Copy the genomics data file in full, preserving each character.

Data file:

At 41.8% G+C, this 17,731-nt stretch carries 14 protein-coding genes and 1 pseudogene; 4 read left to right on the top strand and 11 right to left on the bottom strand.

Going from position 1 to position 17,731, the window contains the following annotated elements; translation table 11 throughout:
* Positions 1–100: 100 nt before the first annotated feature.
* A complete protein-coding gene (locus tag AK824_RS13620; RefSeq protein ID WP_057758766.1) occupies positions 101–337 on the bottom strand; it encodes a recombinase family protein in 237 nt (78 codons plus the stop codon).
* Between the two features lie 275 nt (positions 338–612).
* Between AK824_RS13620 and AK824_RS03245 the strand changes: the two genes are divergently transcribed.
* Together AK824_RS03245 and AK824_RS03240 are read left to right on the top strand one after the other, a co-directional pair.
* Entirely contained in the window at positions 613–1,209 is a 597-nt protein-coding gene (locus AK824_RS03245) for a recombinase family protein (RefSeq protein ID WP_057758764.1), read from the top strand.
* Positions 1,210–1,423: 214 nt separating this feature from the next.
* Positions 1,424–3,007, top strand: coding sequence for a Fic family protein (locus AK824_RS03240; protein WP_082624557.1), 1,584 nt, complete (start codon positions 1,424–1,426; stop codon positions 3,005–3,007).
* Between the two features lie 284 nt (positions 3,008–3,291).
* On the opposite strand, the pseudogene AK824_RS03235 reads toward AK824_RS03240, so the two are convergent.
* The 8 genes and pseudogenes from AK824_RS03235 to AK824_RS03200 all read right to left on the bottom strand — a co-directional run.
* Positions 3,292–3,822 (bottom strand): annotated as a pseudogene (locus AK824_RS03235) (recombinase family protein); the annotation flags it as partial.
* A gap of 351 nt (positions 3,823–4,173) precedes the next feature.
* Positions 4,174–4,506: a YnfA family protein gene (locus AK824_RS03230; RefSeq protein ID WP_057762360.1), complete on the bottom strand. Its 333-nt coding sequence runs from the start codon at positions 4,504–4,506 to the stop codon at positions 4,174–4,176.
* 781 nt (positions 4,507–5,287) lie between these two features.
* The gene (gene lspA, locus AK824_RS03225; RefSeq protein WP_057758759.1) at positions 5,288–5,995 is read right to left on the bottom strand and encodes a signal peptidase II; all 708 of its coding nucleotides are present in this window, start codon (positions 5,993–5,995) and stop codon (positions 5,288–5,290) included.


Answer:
At 41.8% G+C, this 17,731-nt stretch carries 14 protein-coding genes and 1 pseudogene; 4 read left to right on the top strand and 11 right to left on the bottom strand.

Going from position 1 to position 17,731, the window contains the following annotated elements; translation table 11 throughout:
* Positions 1–100: 100 nt before the first annotated feature.
* A complete protein-coding gene (locus tag AK824_RS13620; RefSeq protein ID WP_057758766.1) occupies positions 101–337 on the bottom strand; it encodes a recombinase family protein in 237 nt (78 codons plus the stop codon).
* Between the two features lie 275 nt (positions 338–612).
* Between AK824_RS13620 and AK824_RS03245 the strand changes: the two genes are divergently transcribed.
* Together AK824_RS03245 and AK824_RS03240 are read left to right on the top strand one after the other, a co-directional pair.
* Entirely contained in the window at positions 613–1,209 is a 597-nt protein-coding gene (locus AK824_RS03245) for a recombinase family protein (RefSeq protein ID WP_057758764.1), read from the top strand.
* Positions 1,210–1,423: 214 nt separating this feature from the next.
* Positions 1,424–3,007, top strand: coding sequence for a Fic family protein (locus AK824_RS03240; protein WP_082624557.1), 1,584 nt, complete (start codon positions 1,424–1,426; stop codon positions 3,005–3,007).
* Between the two features lie 284 nt (positions 3,008–3,291).
* On the opposite strand, the pseudogene AK824_RS03235 reads toward AK824_RS03240, so the two are convergent.
* The 8 genes and pseudogenes from AK824_RS03235 to AK824_RS03200 all read right to left on the bottom strand — a co-directional run.
* Positions 3,292–3,822 (bottom strand): annotated as a pseudogene (locus AK824_RS03235) (recombinase family protein); the annotation flags it as partial.
* A gap of 351 nt (positions 3,823–4,173) precedes the next feature.
* Positions 4,174–4,506: a YnfA family protein gene (locus AK824_RS03230; RefSeq protein ID WP_057762360.1), complete on the bottom strand. Its 333-nt coding sequence runs from the start codon at positions 4,504–4,506 to the stop codon at positions 4,174–4,176.
* 781 nt (positions 4,507–5,287) lie between these two features.
* The gene (gene lspA, locus AK824_RS03225; RefSeq protein WP_057758759.1) at positions 5,288–5,995 is read right to left on the bottom strand and encodes a signal peptidase II; all 708 of its coding nucleotides are present in this window, start codon (positions 5,993–5,995) and stop codon (positions 5,288–5,290) included.